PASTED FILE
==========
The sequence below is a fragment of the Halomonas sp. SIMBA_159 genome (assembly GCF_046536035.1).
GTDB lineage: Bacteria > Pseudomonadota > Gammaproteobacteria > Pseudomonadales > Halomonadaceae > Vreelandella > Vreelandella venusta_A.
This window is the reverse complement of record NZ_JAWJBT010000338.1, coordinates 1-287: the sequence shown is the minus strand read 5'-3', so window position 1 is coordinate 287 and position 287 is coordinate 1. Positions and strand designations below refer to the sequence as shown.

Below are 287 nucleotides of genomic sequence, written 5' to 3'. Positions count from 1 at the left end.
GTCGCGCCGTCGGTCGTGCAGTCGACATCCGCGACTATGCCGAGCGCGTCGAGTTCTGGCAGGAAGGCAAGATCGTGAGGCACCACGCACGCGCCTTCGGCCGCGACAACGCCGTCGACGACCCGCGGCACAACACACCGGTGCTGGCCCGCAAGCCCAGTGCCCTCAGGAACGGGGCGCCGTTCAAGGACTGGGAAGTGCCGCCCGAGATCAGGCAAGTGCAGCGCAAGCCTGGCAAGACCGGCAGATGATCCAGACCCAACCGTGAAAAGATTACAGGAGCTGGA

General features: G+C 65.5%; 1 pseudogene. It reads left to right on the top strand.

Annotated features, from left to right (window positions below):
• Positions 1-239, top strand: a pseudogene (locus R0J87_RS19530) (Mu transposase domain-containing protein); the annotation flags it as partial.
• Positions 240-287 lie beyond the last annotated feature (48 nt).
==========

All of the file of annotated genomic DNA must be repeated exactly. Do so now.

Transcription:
The sequence below is a fragment of the Halomonas sp. SIMBA_159 genome (assembly GCF_046536035.1).
GTDB lineage: Bacteria > Pseudomonadota > Gammaproteobacteria > Pseudomonadales > Halomonadaceae > Vreelandella > Vreelandella venusta_A.
This window is the reverse complement of record NZ_JAWJBT010000338.1, coordinates 1-287: the sequence shown is the minus strand read 5'-3', so window position 1 is coordinate 287 and position 287 is coordinate 1. Positions and strand designations below refer to the sequence as shown.

Below are 287 nucleotides of genomic sequence, written 5' to 3'. Positions count from 1 at the left end.
GTCGCGCCGTCGGTCGTGCAGTCGACATCCGCGACTATGCCGAGCGCGTCGAGTTCTGGCAGGAAGGCAAGATCGTGAGGCACCACGCACGCGCCTTCGGCCGCGACAACGCCGTCGACGACCCGCGGCACAACACACCGGTGCTGGCCCGCAAGCCCAGTGCCCTCAGGAACGGGGCGCCGTTCAAGGACTGGGAAGTGCCGCCCGAGATCAGGCAAGTGCAGCGCAAGCCTGGCAAGACCGGCAGATGATCCAGACCCAACCGTGAAAAGATTACAGGAGCTGGA

General features: G+C 65.5%; 1 pseudogene. It reads left to right on the top strand.

Annotated features, from left to right (window positions below):
• Positions 1-239, top strand: a pseudogene (locus R0J87_RS19530) (Mu transposase domain-containing protein); the annotation flags it as partial.
• Positions 240-287 lie beyond the last annotated feature (48 nt).